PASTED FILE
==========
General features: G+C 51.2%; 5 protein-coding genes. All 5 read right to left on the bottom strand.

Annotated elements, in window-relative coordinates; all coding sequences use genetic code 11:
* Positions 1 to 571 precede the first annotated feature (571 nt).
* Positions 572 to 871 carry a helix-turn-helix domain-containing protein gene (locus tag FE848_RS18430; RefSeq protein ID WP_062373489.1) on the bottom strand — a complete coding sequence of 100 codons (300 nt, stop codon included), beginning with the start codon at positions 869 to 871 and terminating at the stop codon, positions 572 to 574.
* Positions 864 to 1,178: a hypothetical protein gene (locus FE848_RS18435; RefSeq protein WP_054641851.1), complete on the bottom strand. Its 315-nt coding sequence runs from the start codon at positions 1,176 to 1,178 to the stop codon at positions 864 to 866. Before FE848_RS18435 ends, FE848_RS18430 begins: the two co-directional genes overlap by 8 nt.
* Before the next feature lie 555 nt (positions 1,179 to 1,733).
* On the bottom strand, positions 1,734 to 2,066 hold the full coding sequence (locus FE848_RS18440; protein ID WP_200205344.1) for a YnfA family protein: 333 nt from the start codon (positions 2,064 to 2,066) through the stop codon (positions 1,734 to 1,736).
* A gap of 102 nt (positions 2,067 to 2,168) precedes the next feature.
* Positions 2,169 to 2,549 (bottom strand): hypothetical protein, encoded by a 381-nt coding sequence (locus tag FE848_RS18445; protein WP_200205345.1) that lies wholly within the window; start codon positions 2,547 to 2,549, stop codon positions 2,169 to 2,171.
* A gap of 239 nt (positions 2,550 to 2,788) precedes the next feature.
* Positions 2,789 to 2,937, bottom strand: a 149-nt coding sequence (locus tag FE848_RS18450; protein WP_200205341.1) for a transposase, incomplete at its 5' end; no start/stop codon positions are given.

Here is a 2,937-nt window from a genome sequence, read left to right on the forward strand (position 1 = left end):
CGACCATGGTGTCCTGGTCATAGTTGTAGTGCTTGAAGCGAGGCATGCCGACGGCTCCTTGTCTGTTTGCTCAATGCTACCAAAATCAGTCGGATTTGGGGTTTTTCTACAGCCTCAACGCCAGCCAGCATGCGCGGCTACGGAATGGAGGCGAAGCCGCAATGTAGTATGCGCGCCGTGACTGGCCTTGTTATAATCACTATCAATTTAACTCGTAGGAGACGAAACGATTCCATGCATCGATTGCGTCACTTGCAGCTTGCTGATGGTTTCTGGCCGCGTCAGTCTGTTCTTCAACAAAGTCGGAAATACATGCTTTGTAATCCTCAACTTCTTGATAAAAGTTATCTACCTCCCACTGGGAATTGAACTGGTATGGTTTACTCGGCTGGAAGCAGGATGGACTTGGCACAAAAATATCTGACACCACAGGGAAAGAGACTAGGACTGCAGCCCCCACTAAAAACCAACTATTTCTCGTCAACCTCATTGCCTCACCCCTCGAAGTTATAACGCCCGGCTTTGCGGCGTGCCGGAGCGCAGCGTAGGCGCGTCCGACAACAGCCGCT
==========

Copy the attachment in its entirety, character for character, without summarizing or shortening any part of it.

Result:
General features: G+C 51.2%; 5 protein-coding genes. All 5 read right to left on the bottom strand.

Annotated elements, in window-relative coordinates; all coding sequences use genetic code 11:
* Positions 1 to 571 precede the first annotated feature (571 nt).
* Positions 572 to 871 carry a helix-turn-helix domain-containing protein gene (locus tag FE848_RS18430; RefSeq protein ID WP_062373489.1) on the bottom strand — a complete coding sequence of 100 codons (300 nt, stop codon included), beginning with the start codon at positions 869 to 871 and terminating at the stop codon, positions 572 to 574.
* Positions 864 to 1,178: a hypothetical protein gene (locus FE848_RS18435; RefSeq protein WP_054641851.1), complete on the bottom strand. Its 315-nt coding sequence runs from the start codon at positions 1,176 to 1,178 to the stop codon at positions 864 to 866. Before FE848_RS18435 ends, FE848_RS18430 begins: the two co-directional genes overlap by 8 nt.
* Before the next feature lie 555 nt (positions 1,179 to 1,733).
* On the bottom strand, positions 1,734 to 2,066 hold the full coding sequence (locus FE848_RS18440; protein ID WP_200205344.1) for a YnfA family protein: 333 nt from the start codon (positions 2,064 to 2,066) through the stop codon (positions 1,734 to 1,736).
* A gap of 102 nt (positions 2,067 to 2,168) precedes the next feature.
* Positions 2,169 to 2,549 (bottom strand): hypothetical protein, encoded by a 381-nt coding sequence (locus tag FE848_RS18445; protein WP_200205345.1) that lies wholly within the window; start codon positions 2,547 to 2,549, stop codon positions 2,169 to 2,171.
* A gap of 239 nt (positions 2,550 to 2,788) precedes the next feature.
* Positions 2,789 to 2,937, bottom strand: a 149-nt coding sequence (locus tag FE848_RS18450; protein WP_200205341.1) for a transposase, incomplete at its 5' end; no start/stop codon positions are given.

Here is a 2,937-nt window from a genome sequence, read left to right on the forward strand (position 1 = left end):
CGACCATGGTGTCCTGGTCATAGTTGTAGTGCTTGAAGCGAGGCATGCCGACGGCTCCTTGTCTGTTTGCTCAATGCTACCAAAATCAGTCGGATTTGGGGTTTTTCTACAGCCTCAACGCCAGCCAGCATGCGCGGCTACGGAATGGAGGCGAAGCCGCAATGTAGTATGCGCGCCGTGACTGGCCTTGTTATAATCACTATCAATTTAACTCGTAGGAGACGAAACGATTCCATGCATCGATTGCGTCACTTGCAGCTTGCTGATGGTTTCTGGCCGCGTCAGTCTGTTCTTCAACAAAGTCGGAAATACATGCTTTGTAATCCTCAACTTCTTGATAAAAGTTATCTACCTCCCACTGGGAATTGAACTGGTATGGTTTACTCGGCTGGAAGCAGGATGGACTTGGCACAAAAATATCTGACACCACAGGGAAAGAGACTAGGACTGCAGCCCCCACTAAAAACCAACTATTTCTCGTCAACCTCATTGCCTCACCCCTCGAAGTTATAACGCCCGGCTTTGCGGCGTGCCGGAGCGCAGCGTAGGCGCGTCCGACAACAGCCGCT